The end of Day 54 saw Cheyenne cross the Tropic of Cancer northbound and shift their N/NW course back towards N as the wind clocks to the SE - after a strong 483 nm (a 20 kt average) in steady East tradewinds throughout Wednesday.
Their position at 0510 GMT on 1 April 2004 was 1100 nm W/SW of Santa Cruz de Tenerife, Islas Canarias (ESP). Now with just over 2000 nm remaining minimum course distance back to the official start-finish line at Ouessant, Cheyenne holds a lead of 4-1/2 days over the RTW record-setting course of Orange I from 2002.
Wednesday's on-board highlights included boat-builder-in-residence Mike Beasley's beautifully engineered repair to the pin for the starboard bushing on the forward beam.
The weather outlook for the next 4 days is good - and Fossett and crew are hoping to cross the finish line at Ouessant on Monday afternoon - before proceeding to their UK base at Plymouth, Devon.
Dave Scully's 31 March report
"The wind filled, and the skies cleared, and the last squall drew it's curtain of rain from the horizon, and we were at last bucking and slamming upwind in the Northeast Trades. Stars glittered overhead, and the waypoint at Ouessant was a mere 3000 miles away. Still, it all could have ended there, but for Jacques' bowels. Sitting on the head in the middle of the night, he heard an unfamiliar noise, and upon going to investigate, discovered that the huge pin which holds the front beam to the port hull had started to back out of it's hole. The carbon fiber pin had actually ripped in half, and had it been allowed to part company with the boat, it would have been followed shortly by the front beam itself, the forestay, the rig, sails, and possibly the bows as well.
In a bit of panic engineering, we bashed it back in as far as it would go, about 35 mm short of it's designed location, and secured it against further egress with some hastily tapped bolts. Now, the question was, how far could we push the partial repair?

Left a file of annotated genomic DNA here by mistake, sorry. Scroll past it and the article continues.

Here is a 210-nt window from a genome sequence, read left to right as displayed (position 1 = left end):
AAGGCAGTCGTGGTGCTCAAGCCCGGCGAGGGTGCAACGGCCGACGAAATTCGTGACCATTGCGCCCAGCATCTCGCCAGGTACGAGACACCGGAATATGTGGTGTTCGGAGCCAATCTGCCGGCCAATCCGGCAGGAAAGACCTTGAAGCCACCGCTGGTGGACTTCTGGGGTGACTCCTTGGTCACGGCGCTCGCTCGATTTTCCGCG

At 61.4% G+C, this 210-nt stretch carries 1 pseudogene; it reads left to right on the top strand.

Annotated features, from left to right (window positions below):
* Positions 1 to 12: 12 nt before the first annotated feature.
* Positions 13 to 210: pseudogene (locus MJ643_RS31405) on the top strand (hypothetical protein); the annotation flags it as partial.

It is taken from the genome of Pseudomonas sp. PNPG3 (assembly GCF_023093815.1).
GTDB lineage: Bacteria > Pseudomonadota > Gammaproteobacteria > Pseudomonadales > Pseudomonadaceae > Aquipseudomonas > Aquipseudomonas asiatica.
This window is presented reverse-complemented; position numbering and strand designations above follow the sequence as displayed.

Just to complicate things further, in the course of the excitement, I managed to rub a solution of carbon dust and grease into my eye, and am now sporting a duct tape eye patch of which a James Bond villain would be proud.
We concluded that we could sail the boat in this configuration, but that the consequences of getting it wrong were unthinkable. We needed a safety factor. Mike BEASLEY retired into the bow with some cut lengths of spare batten and began work on the Mighty Pinnamoose.
He spent the next day squatting like a samurai over his cloth and glue pots, in an atmosphere that would make a dry cleaner retch, but when he emerged, he bore the most confidence inspiring piece of onboard composite engineering I have ever seen, the Mighty Pin of Moose.
A bundle of solid pultruded glass battens had been bound together with carbon fiber bands, sized to slot exactly into the holes in the existing pin. We attempted a dry fit last night, and after a little precision dusting from his grinder, rammed it home this morning. We are very fortunate to have such a group of talented and determined people on our crew.
Blasting north again under full sail, we expect to rendezvous with a low pressure system at sometime tomorrow. This could be the last ticket we have to buy to get us home. Talk turns those ashore, to hotel reservations, and what happens next. I am sure that the remaining 2500 miles could still produce an adventure or two."
Steve Fossett writes (1 April) on the precise routing plan for the finish: